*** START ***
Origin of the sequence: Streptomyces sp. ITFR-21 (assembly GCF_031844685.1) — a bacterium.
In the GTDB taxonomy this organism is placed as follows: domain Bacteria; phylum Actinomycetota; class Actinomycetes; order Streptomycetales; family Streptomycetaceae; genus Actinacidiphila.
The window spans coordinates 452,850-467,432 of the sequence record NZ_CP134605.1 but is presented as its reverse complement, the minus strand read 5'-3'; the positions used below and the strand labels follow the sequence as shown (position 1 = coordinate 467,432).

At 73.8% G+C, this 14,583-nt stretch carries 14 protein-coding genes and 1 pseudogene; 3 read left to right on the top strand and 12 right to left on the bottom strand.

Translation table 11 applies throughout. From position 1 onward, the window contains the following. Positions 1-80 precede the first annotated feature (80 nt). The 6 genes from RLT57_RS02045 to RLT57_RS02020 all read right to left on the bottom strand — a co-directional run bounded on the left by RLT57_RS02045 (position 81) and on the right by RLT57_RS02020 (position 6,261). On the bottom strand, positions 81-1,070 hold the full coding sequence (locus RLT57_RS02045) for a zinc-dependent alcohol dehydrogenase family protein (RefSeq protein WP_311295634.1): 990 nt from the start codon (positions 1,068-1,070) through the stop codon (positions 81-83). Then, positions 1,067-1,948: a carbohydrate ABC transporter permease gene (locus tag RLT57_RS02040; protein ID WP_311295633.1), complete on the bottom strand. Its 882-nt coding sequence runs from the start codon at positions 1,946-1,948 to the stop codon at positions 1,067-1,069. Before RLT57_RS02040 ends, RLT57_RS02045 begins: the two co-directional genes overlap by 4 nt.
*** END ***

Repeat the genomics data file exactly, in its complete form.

Origin of the sequence: Streptomyces sp. ITFR-21 (assembly GCF_031844685.1) — a bacterium.
In the GTDB taxonomy this organism is placed as follows: domain Bacteria; phylum Actinomycetota; class Actinomycetes; order Streptomycetales; family Streptomycetaceae; genus Actinacidiphila.
The window spans coordinates 452,850-467,432 of the sequence record NZ_CP134605.1 but is presented as its reverse complement, the minus strand read 5'-3'; the positions used below and the strand labels follow the sequence as shown (position 1 = coordinate 467,432).

At 73.8% G+C, this 14,583-nt stretch carries 14 protein-coding genes and 1 pseudogene; 3 read left to right on the top strand and 12 right to left on the bottom strand.

Translation table 11 applies throughout. From position 1 onward, the window contains the following. Positions 1-80 precede the first annotated feature (80 nt). The 6 genes from RLT57_RS02045 to RLT57_RS02020 all read right to left on the bottom strand — a co-directional run bounded on the left by RLT57_RS02045 (position 81) and on the right by RLT57_RS02020 (position 6,261). On the bottom strand, positions 81-1,070 hold the full coding sequence (locus RLT57_RS02045) for a zinc-dependent alcohol dehydrogenase family protein (RefSeq protein WP_311295634.1): 990 nt from the start codon (positions 1,068-1,070) through the stop codon (positions 81-83). Then, positions 1,067-1,948: a carbohydrate ABC transporter permease gene (locus tag RLT57_RS02040; protein ID WP_311295633.1), complete on the bottom strand. Its 882-nt coding sequence runs from the start codon at positions 1,946-1,948 to the stop codon at positions 1,067-1,069. Before RLT57_RS02040 ends, RLT57_RS02045 begins: the two co-directional genes overlap by 4 nt.